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“we should be mindful of the fact that the confusion and obfuscation between sacred texts and history, which, of course is not unique to Judaism, has generated everywhere, throughout history, eruptions of hatred, carnage, mass murders, pogroms and served as pretexts for wars. Now days, at the beginning of a new millennium, it even has turned Israel into potentially one of the most dangerously sensitive places on earth. The late Israeli poet Yehuda Amichai noted in one of his poems that Jerusalem is the only city in which the dead take an active part in the political process. After visiting the Holy Land in the last century, Herman Melville remarked that the dead form the strongest guild in Jerusalem. Perhaps we should change it to the “mythical spirits of the dead”. The physicist Steven Weinberg probably summed it up well: “It was a Muslim zealot who killed Sadat, a Jewish zealot who killed Rabin, and a Hindu zealot who killed Gandhi…..With or without religion, good people can behave well and bad people can do evil; but for good people to do evil – that takes religion.”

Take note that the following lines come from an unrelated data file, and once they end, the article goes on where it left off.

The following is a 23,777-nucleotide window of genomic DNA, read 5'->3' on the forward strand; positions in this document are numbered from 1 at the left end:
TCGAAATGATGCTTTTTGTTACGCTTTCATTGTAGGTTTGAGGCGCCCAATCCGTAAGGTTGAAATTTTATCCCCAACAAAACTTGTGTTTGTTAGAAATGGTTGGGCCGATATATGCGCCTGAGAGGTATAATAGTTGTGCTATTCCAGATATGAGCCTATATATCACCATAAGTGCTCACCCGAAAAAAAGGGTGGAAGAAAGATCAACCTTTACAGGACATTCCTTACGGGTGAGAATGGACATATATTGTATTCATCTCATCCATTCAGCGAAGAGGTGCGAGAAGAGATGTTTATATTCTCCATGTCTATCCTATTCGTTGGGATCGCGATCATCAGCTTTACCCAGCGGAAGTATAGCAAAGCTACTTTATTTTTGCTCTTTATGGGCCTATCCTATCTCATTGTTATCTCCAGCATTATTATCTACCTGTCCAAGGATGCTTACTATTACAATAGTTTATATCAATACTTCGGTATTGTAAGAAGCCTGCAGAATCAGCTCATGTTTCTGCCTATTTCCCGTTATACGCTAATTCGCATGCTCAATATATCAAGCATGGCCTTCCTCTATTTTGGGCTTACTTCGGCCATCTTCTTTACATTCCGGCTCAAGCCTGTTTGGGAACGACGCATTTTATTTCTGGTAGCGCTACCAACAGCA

(Politics and Religion in Israel Today)   

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“It’s time to recall the words of Martin Buber: Whoever talks in obsolescence phraseology about the Holy Land the way he talks about God’s Elected People, is acting in the Land of Israel same as Hitler, aspiring that we’ll worship the God of Hitler, only with a Hebrew name. “

(Israel – The End?)

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“As in the turn of the first century, there are now many sects that claim to represent Judaism.  At this stage it is impossible to say which, if any, will have the upper hand.  The state of Israel recognizes Orthodoxy as the “true” representative of Judaism.  However, most Israelis are secular and the Orthodox, especially the messianic Hassidic and other sects, seem to turn more in the direction of becoming cults rather than sectors within Judaism.  As was the case in antiquity, some sects and cults will probably break away from Judaism (see the salient case of Christianity) and form a separate religion; others may not last (as was the case with many Christian sects).  Because of the immense political power Orthodoxy holds now in Israel, such developments don’t bode well for the future of the ”Jewish” state, unless it will become part of a wide mid-eastern confederation, more “Hebrew” than “Jewish”.